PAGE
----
Careers At British Council
The British Council was founded in 1934, and was originally known as the British Committee for Relations with Other Countries. Designed specifically with the idea of sharing the best of British culture with the rest of the world, the creation of the first overseas office in 1938 makes the British Council the oldest cultural relations organisation in the world.
British Council Jobs
There are many different roles at the British Council, from corporate roles in HR, finance and marketing to teaching and examining roles that allow employees to work globally - the British Council operates in more than 100 countries.
Another important part of the work that the British Council does is Cultural Engagement - working directly with individuals as well as governments and partners to share skills, knowledge and expertise about arts, education and society.
Many employees at the British Council provide tuition for English in foreign countries like Africa, the Middle East and Asia.
How To Get Hired At British Council
The British Council actively seeks employees who believe in integrity and the value of sharing language and culture with other nations, so they are looking for applicants who are open and committed, expert and inclusive, optimistic and bold.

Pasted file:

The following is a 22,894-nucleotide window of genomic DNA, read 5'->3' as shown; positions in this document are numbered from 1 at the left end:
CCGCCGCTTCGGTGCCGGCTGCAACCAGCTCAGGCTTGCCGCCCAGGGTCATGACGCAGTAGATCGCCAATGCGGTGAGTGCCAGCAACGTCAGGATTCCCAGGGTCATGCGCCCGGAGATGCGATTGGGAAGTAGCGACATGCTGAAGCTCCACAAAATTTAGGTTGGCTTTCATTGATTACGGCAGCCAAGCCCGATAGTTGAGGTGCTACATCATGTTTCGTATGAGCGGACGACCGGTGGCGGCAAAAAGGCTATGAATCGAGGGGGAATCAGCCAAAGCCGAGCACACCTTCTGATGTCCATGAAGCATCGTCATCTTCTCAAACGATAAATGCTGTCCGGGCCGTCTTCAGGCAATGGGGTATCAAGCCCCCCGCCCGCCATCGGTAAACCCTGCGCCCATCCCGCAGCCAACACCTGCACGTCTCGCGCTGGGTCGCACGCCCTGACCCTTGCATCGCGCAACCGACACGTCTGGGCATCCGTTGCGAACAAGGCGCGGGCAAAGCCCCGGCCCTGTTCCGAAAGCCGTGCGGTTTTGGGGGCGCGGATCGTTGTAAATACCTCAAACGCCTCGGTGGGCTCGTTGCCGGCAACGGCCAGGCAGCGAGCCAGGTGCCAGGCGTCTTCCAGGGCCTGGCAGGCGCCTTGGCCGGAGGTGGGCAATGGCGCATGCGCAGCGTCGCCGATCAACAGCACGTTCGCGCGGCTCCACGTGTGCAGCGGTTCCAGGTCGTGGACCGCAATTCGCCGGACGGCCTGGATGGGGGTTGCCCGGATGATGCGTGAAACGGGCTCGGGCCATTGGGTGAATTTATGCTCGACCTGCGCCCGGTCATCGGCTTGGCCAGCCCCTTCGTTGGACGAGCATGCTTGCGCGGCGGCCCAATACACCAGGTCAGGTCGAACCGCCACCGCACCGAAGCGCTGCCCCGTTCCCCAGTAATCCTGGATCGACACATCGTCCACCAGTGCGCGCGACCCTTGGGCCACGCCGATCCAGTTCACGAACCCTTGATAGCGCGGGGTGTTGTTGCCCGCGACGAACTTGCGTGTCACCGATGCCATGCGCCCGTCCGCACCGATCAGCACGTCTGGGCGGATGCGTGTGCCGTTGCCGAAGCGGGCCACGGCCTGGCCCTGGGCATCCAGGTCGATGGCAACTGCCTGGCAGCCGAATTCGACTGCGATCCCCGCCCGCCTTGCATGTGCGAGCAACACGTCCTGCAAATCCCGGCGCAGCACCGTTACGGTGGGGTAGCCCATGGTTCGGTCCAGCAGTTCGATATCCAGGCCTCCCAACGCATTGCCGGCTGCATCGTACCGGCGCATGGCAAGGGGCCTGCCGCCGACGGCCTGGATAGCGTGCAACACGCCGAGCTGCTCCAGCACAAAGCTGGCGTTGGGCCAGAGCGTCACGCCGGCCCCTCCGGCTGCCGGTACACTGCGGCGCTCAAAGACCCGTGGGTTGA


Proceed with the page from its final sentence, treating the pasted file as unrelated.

The values of the British Council are:
- Valuing people
When you are looking for a role at the British Council, be sure to do your research about the position, the business and the wider industry of culture and language.
British Council Application Process
The application process at British Council is straightforward, and the steps that you will need to take will depend on the role you want to take.
British Council Online Application
All the roles at the British Council are on their careers page, and the search facility is quite useful to find a specific job via description or location.
Each job has a detailed description that includes the role and responsibilities as well the skills and experience that are needed.